Do You Lie to Your Children?

Well, do you? One of the areas of mass deception in our society today is in regard to the existence and identity of Santa Claus. This is one area in which it is not only culturally acceptable but also commonly expected that you lie to your children. In fact the deception is so complete that it made news a few years ago when a 1st grade music teacher told his students that there is no Santa Claus. If you don’t believe me, read the following:

Texas Teacher Tells First-Graders There Is No Santa

Wednesday, December 14, 2005

RICHARDSON, Texas — Guess what, kids? There’s no such thing as Santa Claus!

That’s what a suburban Dallas music teacher told first-graders on Monday — and the school’s been hearing from parents ever since.

The angry phone calls prompted the Richardson school district to issue a pro-Santa statement.

The district announced that the offending teacher had heard from Santa Claus himself — who assurred the teacher that “the spirit of the holidays is alive and well.” And Santa asked the teacher to pass that message along to students.

A district spokesman says the teacher won’t face any disciplinary action.,3566,178708,00.html

News flash (Spoiler Warning): Santa Claus is not real! I’m at least glad that the teacher wasn’t disciplined for telling the truth!

The Santa Claus legend has roots in history. Dr. James Parker (Professor of Christian Philosophy at The Southern Baptist Theological Seminary) has done a good job of uncovering some of those historical roots in an article playfully titled: “Remythologizing St. Nick: The Search for the Historical Santa“. In this article he shows that jolly ole St. Nicholas was in fact a Bishop of Myra in Lycia (Turkey) who lived from A.D. 280 to A.D. 350. This year, how about giving your children the truth for Christmas? Then maybe they’ll believe you when you insist that Jesus Christ is really the Son of God!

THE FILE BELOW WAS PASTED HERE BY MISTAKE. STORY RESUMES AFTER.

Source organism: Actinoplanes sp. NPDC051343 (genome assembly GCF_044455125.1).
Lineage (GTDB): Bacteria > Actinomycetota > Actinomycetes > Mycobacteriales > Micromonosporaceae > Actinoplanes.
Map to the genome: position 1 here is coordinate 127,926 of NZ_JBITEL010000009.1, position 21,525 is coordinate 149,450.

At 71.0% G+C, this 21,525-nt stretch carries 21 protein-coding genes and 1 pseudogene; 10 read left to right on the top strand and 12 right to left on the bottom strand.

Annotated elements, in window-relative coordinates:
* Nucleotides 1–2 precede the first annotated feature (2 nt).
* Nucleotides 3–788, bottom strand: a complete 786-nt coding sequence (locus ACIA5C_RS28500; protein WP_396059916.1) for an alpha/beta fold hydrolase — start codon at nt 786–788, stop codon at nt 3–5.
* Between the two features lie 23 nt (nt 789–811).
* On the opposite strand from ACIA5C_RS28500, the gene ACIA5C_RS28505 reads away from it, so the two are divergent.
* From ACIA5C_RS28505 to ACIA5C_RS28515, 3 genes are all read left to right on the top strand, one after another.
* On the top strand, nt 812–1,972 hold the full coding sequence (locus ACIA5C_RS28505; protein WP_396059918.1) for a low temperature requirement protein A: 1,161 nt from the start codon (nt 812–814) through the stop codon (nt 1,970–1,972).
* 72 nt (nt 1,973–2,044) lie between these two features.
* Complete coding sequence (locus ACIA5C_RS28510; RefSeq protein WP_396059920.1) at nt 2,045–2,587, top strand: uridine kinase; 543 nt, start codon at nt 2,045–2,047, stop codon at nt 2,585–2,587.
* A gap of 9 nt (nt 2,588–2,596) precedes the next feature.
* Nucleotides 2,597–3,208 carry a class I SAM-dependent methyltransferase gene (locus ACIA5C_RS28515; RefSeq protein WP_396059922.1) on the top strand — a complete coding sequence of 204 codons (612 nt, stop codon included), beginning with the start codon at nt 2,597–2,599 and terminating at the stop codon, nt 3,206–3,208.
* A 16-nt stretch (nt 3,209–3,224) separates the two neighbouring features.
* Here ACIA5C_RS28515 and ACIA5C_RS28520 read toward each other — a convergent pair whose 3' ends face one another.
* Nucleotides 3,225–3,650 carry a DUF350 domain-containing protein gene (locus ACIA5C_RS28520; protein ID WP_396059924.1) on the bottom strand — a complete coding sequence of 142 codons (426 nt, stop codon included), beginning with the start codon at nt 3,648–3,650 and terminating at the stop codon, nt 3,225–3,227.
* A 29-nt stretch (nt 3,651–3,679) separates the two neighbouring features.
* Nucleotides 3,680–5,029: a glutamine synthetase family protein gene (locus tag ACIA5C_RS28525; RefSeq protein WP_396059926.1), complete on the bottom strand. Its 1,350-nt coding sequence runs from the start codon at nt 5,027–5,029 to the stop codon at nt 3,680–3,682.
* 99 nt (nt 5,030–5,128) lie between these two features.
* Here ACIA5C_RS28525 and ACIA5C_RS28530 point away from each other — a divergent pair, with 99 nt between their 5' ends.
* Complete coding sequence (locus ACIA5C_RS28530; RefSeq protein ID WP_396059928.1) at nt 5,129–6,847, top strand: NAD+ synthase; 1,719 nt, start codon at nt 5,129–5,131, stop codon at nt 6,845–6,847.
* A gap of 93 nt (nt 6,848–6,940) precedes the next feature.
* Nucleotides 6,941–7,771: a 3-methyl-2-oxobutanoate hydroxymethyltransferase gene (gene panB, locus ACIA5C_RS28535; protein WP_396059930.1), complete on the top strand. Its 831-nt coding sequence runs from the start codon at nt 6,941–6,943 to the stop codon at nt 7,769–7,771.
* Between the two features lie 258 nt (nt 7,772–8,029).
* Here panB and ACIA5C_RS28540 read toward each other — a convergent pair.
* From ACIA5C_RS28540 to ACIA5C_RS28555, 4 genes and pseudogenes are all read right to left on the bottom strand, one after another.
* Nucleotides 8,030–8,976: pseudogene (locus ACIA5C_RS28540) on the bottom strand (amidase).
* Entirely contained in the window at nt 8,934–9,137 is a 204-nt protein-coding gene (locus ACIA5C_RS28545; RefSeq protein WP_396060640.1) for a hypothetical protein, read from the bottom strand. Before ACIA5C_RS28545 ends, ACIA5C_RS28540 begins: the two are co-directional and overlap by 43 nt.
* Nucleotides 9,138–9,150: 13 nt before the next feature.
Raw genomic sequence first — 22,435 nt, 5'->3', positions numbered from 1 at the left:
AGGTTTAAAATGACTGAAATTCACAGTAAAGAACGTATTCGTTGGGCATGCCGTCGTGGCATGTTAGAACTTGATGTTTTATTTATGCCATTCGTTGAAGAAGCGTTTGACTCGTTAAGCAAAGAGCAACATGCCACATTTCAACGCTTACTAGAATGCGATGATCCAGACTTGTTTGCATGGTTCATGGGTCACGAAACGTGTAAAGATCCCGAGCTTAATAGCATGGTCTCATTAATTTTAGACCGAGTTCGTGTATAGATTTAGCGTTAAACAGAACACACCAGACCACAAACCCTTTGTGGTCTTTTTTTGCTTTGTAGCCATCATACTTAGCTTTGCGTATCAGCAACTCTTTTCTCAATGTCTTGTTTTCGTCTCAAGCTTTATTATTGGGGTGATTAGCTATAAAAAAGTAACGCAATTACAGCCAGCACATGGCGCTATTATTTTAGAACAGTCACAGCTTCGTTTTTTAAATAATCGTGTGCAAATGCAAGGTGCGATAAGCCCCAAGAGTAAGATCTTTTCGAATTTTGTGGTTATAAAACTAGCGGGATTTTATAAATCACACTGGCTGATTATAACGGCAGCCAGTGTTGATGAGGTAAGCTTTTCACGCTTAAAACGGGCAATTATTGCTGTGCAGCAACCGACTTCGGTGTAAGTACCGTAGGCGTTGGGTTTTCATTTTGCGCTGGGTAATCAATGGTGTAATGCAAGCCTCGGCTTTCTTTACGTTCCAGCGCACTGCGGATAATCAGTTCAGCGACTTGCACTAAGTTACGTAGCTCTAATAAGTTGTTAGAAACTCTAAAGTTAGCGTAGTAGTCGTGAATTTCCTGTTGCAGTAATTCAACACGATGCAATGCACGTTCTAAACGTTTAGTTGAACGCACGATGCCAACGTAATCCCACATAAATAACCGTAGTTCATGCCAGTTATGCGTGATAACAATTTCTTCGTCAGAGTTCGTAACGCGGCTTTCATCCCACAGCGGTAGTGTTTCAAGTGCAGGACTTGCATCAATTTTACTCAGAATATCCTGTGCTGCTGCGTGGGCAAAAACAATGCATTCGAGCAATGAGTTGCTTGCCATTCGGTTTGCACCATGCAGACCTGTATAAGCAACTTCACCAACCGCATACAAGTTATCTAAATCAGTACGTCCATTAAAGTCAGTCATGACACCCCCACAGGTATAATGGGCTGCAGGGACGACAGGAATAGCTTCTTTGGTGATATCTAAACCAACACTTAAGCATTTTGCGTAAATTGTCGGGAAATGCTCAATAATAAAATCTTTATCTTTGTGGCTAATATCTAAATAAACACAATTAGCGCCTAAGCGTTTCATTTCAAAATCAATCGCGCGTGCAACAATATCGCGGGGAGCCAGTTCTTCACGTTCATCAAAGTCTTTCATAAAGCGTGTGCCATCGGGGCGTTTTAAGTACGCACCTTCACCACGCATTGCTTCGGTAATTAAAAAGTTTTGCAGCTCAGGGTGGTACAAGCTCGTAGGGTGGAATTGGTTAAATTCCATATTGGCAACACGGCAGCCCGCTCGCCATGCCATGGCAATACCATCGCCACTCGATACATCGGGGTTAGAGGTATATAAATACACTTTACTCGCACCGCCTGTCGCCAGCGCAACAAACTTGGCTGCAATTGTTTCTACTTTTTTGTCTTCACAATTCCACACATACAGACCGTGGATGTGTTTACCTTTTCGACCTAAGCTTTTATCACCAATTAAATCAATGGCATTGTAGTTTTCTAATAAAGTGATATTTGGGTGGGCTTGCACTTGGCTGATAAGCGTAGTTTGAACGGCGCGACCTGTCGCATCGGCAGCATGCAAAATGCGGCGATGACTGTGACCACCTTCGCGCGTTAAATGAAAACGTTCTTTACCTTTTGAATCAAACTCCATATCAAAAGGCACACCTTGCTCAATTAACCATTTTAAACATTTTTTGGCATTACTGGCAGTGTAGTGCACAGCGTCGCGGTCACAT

Other resources:

Noel Piper’s explanation of why she and John didn’t emphasize Santa Claus to their children.

John MacArthur contrasts the message of Santa (“Be Good!”) with the gospel of Jesus Christ.


  1. Thanks for the information Steve. We have been telling Josiah that Santa is just pretend, and when we passed him in the LC Walmart the other day, Josiah looked at him and then looked away and said, “He’s just pretend!”. However, we are emphasizing that the story of Jesus isn’t pretend, but instead very real. Thanks for the links and I hope the Weavers have a Merry Christmas!

  2. The lure of Santa is very strong. My wife and I have been teaching our two older kids (ages 6 and 8) that Santa isn’t real. We have been pushing the true story of Saint Nicholas, but still the fictional fat man in the red suit living at the North Pole with elves and flying reindeer has nonetheless invaded our kids’ minds. They get indoctrinated into it at school and I’ve been pushed closer to the decision of homeschooling them because of it.

  3. Santa Claus came to my church for over 25 years, every year. The children loved it. I had just been pastoring the church for around a year; and I was trying to be longsuffering, gradually changing things; but, the Awana commander asked me what I thought about it; and I told him that I thought it was fine to pretend, but that we were lying to the children by telling them that Santa Clause is coming; and that the gifts came from Santa Clause. I suggested still giving them presents, but making them from Jesus, for indirectly, all gifts come from Christ for He is the life-giver and life-sustainer.

    I was amazed at how many parents got ticked that Santa Clause wasn’t coming… and of course, I was the one to blame :). They still think I’m crazy for this decision.

    At the very least, I don’t understand why the church does this and makes Santa part of the church. I can understand children having fun. I imagine I’ll pretend with my children about Santa Clause, but also Batman, Spiderman, and Batman… did I say Batman? I may even dress up like them, but I won’t act like they’re real. As if my children need another reason to believe another gospel.

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